Written by: Rik

Date posted: December 20, 2018

A visit to the old folks’ home – a guarantee of uplifting conversation.

Although The Blackwell Convergence wasn’t necessarily without issues, there was nevertheless a real sense of potential being realised and a series stepping up its game. That upward trend continues with this follow-up, which not only refines everything that was already good about previous Blackwell titles but adds an extra element that elevates them to an even higher level. It’s a longer, better structured game that makes unexpectedly ambitious moves at its conclusion that will even surprise and delight those with high expectations based on their enjoyment of previous titles.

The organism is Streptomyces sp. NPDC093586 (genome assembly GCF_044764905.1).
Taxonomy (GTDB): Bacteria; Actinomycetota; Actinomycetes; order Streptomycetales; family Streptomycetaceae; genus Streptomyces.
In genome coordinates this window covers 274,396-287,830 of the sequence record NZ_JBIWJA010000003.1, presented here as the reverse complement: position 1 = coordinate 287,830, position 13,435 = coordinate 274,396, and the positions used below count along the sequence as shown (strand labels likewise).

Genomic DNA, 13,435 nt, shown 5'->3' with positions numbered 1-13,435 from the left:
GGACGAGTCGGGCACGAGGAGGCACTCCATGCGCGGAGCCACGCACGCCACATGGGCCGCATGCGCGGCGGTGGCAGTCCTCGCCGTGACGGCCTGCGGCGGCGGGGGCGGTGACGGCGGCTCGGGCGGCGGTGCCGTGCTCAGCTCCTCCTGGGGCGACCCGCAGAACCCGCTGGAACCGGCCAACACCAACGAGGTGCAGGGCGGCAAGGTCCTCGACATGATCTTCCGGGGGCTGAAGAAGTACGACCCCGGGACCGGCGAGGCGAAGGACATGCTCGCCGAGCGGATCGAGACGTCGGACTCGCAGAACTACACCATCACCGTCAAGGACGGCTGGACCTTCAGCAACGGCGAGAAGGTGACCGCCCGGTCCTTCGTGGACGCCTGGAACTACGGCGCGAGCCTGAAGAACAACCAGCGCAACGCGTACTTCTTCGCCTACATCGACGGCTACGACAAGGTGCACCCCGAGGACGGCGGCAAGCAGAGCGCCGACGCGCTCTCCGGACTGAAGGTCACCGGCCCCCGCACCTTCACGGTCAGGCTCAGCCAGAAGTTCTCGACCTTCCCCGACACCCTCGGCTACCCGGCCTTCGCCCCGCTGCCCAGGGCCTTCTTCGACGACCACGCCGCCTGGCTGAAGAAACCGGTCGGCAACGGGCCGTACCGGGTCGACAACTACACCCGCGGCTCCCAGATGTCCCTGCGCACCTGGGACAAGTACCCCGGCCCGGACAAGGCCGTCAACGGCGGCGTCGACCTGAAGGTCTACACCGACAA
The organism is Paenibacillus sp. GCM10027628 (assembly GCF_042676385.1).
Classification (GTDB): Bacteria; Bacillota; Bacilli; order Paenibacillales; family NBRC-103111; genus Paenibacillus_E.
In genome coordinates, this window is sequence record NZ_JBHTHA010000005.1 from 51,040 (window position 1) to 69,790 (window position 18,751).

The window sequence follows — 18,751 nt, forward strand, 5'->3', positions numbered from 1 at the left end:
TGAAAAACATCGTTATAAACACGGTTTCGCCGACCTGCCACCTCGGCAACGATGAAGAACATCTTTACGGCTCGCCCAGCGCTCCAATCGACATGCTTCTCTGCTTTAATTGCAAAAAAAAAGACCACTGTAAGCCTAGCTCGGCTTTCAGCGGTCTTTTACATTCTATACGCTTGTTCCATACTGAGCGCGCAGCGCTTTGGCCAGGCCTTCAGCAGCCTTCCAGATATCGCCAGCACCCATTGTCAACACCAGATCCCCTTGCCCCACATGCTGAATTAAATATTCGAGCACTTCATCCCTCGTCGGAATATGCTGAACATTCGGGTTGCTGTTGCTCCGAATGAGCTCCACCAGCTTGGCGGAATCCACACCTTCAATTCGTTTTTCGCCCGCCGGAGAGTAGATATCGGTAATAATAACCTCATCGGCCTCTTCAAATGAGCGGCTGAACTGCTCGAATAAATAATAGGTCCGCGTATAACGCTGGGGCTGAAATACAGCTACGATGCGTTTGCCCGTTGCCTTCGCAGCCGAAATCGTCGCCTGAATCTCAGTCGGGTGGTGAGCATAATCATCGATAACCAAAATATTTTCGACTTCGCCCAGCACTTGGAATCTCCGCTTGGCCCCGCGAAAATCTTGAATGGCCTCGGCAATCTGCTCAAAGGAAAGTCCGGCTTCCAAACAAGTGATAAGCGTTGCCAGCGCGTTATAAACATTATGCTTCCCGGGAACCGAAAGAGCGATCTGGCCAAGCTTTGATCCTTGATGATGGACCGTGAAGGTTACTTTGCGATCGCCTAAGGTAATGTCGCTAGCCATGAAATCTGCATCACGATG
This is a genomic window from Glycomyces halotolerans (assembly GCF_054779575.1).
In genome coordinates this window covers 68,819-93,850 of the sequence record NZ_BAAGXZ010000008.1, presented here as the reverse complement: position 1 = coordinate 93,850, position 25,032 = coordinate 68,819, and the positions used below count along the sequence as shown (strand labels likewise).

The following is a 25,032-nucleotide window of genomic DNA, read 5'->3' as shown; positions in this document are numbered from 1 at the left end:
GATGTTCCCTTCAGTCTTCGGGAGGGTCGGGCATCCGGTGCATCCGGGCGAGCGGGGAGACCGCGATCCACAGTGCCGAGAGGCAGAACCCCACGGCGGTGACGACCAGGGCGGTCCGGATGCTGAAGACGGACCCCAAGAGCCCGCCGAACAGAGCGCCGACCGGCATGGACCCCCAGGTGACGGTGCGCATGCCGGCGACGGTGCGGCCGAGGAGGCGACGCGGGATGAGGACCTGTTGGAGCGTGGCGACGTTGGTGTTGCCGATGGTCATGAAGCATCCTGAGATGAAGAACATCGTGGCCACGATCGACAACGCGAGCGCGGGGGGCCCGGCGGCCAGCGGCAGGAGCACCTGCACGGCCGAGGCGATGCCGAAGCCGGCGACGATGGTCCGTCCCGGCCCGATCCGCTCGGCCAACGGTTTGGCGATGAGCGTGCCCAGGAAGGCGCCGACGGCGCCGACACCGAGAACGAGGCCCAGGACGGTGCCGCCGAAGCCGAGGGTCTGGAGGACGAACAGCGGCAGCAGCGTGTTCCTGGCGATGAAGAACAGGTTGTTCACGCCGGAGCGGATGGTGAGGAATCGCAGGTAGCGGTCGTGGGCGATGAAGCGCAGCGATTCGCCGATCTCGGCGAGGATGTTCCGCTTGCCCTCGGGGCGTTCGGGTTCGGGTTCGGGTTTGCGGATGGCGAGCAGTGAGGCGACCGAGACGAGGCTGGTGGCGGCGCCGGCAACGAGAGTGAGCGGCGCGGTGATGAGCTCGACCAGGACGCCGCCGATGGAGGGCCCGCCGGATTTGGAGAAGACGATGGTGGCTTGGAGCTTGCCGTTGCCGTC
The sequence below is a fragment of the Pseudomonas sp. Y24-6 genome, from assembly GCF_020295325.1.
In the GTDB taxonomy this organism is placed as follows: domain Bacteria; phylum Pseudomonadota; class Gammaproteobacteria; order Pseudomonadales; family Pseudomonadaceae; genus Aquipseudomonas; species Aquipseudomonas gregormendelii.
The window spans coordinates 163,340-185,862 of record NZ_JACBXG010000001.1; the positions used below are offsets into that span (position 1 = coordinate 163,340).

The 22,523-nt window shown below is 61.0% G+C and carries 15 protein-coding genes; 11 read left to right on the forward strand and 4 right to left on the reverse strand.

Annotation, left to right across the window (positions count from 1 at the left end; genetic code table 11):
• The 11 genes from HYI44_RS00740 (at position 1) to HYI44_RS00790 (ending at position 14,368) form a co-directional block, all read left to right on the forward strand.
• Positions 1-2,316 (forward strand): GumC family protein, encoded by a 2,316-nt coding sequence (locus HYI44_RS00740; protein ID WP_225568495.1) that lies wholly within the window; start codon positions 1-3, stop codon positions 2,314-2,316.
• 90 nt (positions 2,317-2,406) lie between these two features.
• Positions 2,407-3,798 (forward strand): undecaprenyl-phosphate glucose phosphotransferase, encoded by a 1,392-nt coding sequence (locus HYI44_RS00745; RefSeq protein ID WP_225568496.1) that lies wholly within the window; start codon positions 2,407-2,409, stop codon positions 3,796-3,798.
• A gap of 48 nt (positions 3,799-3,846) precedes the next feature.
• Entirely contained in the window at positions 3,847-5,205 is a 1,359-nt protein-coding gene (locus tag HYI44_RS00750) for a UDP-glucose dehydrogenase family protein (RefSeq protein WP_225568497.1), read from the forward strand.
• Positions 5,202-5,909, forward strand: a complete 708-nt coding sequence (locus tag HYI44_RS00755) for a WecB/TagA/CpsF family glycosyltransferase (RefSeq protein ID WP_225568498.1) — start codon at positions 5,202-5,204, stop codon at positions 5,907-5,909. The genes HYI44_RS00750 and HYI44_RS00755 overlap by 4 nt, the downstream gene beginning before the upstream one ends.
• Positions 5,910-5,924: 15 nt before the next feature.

We could almost leave it at that: those who have followed our write-ups of Blackwell thus far will already have taken note of our recommendations and decided to follow them, or not. Or, more likely, taken note of and followed (or not) the recommendations provided by contemporary reviews and coverage. Here come the perpetually out of date FFG guys with their hot take on a seven year-old game! They’re comparatively short games, too, and potentially could have been taken together as a series. But indulge us, won’t you, as we try and explain why we like this particular chapter in a way that attempts to avoid spoilers for those who haven’t played it, while hopefully also engaging the interest of those that have. [That’s more than enough deconstruction of motivations and intentions, thanks – Ed.]